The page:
The less obvious big revelation is that there is no new drug!  It was a money-making scam, mere snake oil! Carewe took a placebo and is not immortal and is still a funky!  This book is not about changes to society, but about changes in an individual. Carewe, over the course of One Million Tomorrows, goes from being an indolent ignoramus leading a sheltered life to a guy who escapes deadly traps, survives numerous hand-to-hand fights, sees his society from a different point of view, and, at the end of novel, after taking the real immortality drug that renders him sexless, decides to embark on a campaign of reading piles of books and maybe even becoming a writer himself!

One Million Tomorrows has its strong points.  Shaw tries to figure out what a world of immortals, and a world in which a majority of men are sexless, would be like, even examining how it would affect the financial sector and people's career arcs (people who have been top executives for a long time will cycle down to the level of new hires to make room for their subordinates' advancement and because they enjoy working their way up the ranks!)  There are interesting technical as well as social speculations, like those frictionless ball bearings (like leading SF writers Robert Heinlein and Gene Wolfe, Shaw worked as an engineer as well as a writer.)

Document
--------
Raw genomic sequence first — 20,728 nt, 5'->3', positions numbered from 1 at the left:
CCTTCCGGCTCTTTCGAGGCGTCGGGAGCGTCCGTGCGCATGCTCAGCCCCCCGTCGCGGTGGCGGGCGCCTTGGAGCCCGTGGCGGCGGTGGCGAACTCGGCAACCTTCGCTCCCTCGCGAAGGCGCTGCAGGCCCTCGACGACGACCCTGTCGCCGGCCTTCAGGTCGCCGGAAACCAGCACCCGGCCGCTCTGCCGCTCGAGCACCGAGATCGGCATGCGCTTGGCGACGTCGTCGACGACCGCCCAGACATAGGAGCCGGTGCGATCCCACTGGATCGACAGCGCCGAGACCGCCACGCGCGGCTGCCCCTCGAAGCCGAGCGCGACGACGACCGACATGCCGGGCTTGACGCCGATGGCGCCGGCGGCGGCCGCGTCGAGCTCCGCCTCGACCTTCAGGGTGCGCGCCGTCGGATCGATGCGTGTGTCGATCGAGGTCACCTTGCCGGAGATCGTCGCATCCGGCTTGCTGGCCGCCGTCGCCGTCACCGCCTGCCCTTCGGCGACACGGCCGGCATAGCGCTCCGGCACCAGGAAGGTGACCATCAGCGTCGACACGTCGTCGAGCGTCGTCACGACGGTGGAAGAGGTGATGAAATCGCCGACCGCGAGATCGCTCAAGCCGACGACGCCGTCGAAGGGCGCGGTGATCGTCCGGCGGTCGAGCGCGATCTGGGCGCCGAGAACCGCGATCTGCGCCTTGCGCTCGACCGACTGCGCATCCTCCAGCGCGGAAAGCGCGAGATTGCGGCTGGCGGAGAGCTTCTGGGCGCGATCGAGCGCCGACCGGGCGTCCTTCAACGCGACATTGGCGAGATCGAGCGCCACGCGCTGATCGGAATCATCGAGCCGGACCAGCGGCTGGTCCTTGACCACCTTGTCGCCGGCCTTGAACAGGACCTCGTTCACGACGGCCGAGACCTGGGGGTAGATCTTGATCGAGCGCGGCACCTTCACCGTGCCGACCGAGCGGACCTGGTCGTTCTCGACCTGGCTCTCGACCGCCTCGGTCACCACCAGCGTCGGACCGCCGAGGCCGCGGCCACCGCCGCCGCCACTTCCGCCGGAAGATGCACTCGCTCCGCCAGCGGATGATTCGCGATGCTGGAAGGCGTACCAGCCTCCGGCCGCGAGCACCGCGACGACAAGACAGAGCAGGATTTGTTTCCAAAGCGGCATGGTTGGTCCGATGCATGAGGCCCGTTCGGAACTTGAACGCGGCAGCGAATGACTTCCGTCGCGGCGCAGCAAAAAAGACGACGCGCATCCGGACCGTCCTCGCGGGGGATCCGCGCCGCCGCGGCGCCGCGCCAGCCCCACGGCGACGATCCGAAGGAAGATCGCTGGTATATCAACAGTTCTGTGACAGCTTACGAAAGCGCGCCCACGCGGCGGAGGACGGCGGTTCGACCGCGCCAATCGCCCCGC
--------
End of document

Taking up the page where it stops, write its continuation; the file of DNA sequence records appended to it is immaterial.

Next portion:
From a purely literary angle I was a bit disappointed in One Million Tomorrows, however.  I've already noted that the mystery is no mystery.  The characters and human relationships also are a bit weak, underdone.  What makes Will Carewe love Athene Carewe, and why does she love him?  In a world in which monogamous straight relationships are rare, why do they have one?  The villains are only faintly drawn, so it is hard to hate them or fear them or find them interesting.  (On page 172 of the 176 page book Shaw gives a rushed psychological explanation of the motives of one of them--he's bad because of his relationship with his mother who caught him jerking off one day.  Too little too late, Bob!)